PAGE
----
Michael is a successful sales professional, well liked and highly respected. When he makes presentations to prospects, he is confident, focused, and in control. On this particular sales call, Michael enters the buyer’s office and confidently gives his name to the receptionist. Including himself, there are seven competitors scheduled to present, all vying for one contract. As Michael looks around, he notices many of them quietly rehearsing; some look uneasy.
Michael knows that when the presentation is only a few minutes away, it’s too late to practice and rehearse. He is already poised and ready. He has done mock presentations in his mind a hundred times, so that it becomes a habit that displays confidence. He previously rehearsed, practiced, and visualized his desired outcomes so he could address every point and respond to every challenge. He knows that controlling the issues means controlling the pace of the presentation, its direction, and the sale.
The receptionist calls Michael’s name. He walks confidently into the inner office, confident that he can defeat his competitors and win the contract. He is mentally and emotionally in the moment. His thoughts center only on this presentation, not the last one or the next. He fills his mind with a can-do attitude and projects his desired outcome. He plays to win.
Measuring Your Mental Toughness
Measuring your mental toughness represents only one source of information. It is important to recognize that other forms of evidence about your mental toughness will exist, such as how well you perform under pressure.
Take stock in your degree of mental toughness by answering the following statements. Answer each with rarely, sometimes, or always.
• When unexpected events in the workplace occur, they derail me. __________.
• I am reliable. _________.
• I throw in the towel when I am under pressure. __________.
• I can adapt myself to the challenges that step in front of me. __________.
• I walk away at the first hint of difficulty. __________.
• I frequently worry about making the same mistake I made recently.__________.
• I keep rereading the same information when under pressure. _________.
Review your answers. They represent a snapshot in time. Remember that mental toughness is a characteristic that determines in some part how you will perform a task and how effectively you will respond to your environment. It is a key factor that enables you to perform to the peak of your abilities and can be developed or enhanced in a number of ways.
How Do You Know You Are Mentally Tough?
What evidence should you look for that tells you if you’re cultivating mental toughness? How do you know you’re mentally tough? Here’s a partial list of corroborations. Perhaps you can identify a few more.
- You remain calm and focused under pressure instead of losing your cool.
- You make a commitment and follow through with it instead of breaking it.
- You adapt to the challenges that step in front of you instead of rigidly resisting them.
- You have a stick-to-itiveness at the first hint of complexity instead of giving up.
- You surround yourself with more positive people instead of naysayers and people with negative attitudes.
Steve Bergholtz, senior facilities consultant for AmSan Division of Interline Brands in Danvers, MA, says, “Regardless of what is going on today in the world, you must make the decision not to yield to its pressure. The only control you have is how you respond to the situation or challenge—so respond with a positive mindset. I have chosen not to participate in this economic downturn. Being mentally tough enables me to be more creative in my approach to business and my forecast strategy with better clarity and vision. It gives me the competitive edge to outperform my competitors both professionally and monetarily.”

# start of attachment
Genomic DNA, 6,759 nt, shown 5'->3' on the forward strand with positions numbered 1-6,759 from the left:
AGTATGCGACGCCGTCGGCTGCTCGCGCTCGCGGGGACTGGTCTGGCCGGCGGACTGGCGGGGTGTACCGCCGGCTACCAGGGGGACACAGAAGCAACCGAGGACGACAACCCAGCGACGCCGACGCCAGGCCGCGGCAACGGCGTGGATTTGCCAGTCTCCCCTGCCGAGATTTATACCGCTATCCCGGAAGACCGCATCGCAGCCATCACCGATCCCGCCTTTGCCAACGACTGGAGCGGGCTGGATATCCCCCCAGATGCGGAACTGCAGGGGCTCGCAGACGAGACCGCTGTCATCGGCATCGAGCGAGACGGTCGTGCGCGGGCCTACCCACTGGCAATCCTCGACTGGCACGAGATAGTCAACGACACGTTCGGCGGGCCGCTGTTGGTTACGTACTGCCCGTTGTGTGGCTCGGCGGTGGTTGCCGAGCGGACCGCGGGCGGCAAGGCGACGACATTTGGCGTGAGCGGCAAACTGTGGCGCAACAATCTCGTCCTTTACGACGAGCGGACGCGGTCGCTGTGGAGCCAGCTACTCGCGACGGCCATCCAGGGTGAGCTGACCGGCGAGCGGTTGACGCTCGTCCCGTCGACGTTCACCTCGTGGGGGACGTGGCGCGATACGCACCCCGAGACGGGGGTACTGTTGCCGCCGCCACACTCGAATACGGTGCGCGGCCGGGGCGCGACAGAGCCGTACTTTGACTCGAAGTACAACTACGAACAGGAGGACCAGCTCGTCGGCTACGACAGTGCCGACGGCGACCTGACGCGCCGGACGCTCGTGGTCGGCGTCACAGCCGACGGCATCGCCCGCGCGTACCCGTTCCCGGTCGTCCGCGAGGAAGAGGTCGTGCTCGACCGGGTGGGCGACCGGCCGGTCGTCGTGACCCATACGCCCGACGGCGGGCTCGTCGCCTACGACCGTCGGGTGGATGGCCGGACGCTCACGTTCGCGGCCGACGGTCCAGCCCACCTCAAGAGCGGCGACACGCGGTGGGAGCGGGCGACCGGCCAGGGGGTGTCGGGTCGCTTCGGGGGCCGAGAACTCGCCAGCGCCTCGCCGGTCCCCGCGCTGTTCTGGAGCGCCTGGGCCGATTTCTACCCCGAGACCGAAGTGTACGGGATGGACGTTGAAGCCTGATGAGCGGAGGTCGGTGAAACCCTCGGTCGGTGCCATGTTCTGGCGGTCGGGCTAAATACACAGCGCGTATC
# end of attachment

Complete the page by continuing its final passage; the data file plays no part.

When you make a decision to be mentally stronger, your forecast for success and for accomplishing more is brighter, richer, and more fulfilling. You begin to evolve into a more influential and authentic human being. Be gentle and patient with your development as you navigate the often challenging, sometimes treacherous waters of business, relationships, and life. Taking on this type of personal and professional development is like strengthening a new muscle at the gym; it takes time, effort, and work, and it doesn’t happen overnight.
Remember the old adage “Rome wasn’t built in a day.” And for a more inspiring adage, when facing a situation that may be daunting, confrontational, or overwhelming, remember the mighty wisdom of the philosopher Friedrich Nietzsche, who said, “That which does not kill us makes us stronger.” (Nietzsche, 1888).
Action Strategies for Mental Toughness
- Pay close attention to your thoughts. Switch from thinking on cruise control to deliberately being aware of what you’re thinking.
- Control your emotional response to all circumstances. At the very first sign or feeling of pressure or not wanting to stand up to a challenge, immediately stop what you’re doing, take a few deep breaths, and be still in both mind and action. Then ask yourself, “Am I allowing these events or circumstances to control how I emotionally respond, or am I controlling how I want to respond?”
- Visualize yourself being powerful, resourceful, and triumphant when facing difficult situations. This technique can be used to improve a sales pitch or the accuracy of a sport.
Loehr, J. E. (1986). Mental Toughness for Sports: Achieving Athletic Excellence
Massachusetts: Stephen Greene Press.
Nietzsche, F. (1888). Twilight of the Idols, London, England: Wordsworth edition limited.
©Copyright 2014 Jennifer Touma Mindscape
Jennifer Touma, founder of the workplace development company Mindscapemind, authored "Moment of Impact" to inspire individuals to become self-directed leaders. As coach and speaker, Touma helps businesses and individuals turn moments of impact into exceptional performance. She holds a Masters in Organizational Leadership with certifications in NeuroLingusic Programming® and Mental Game Coaching®. www.mindscapemind.com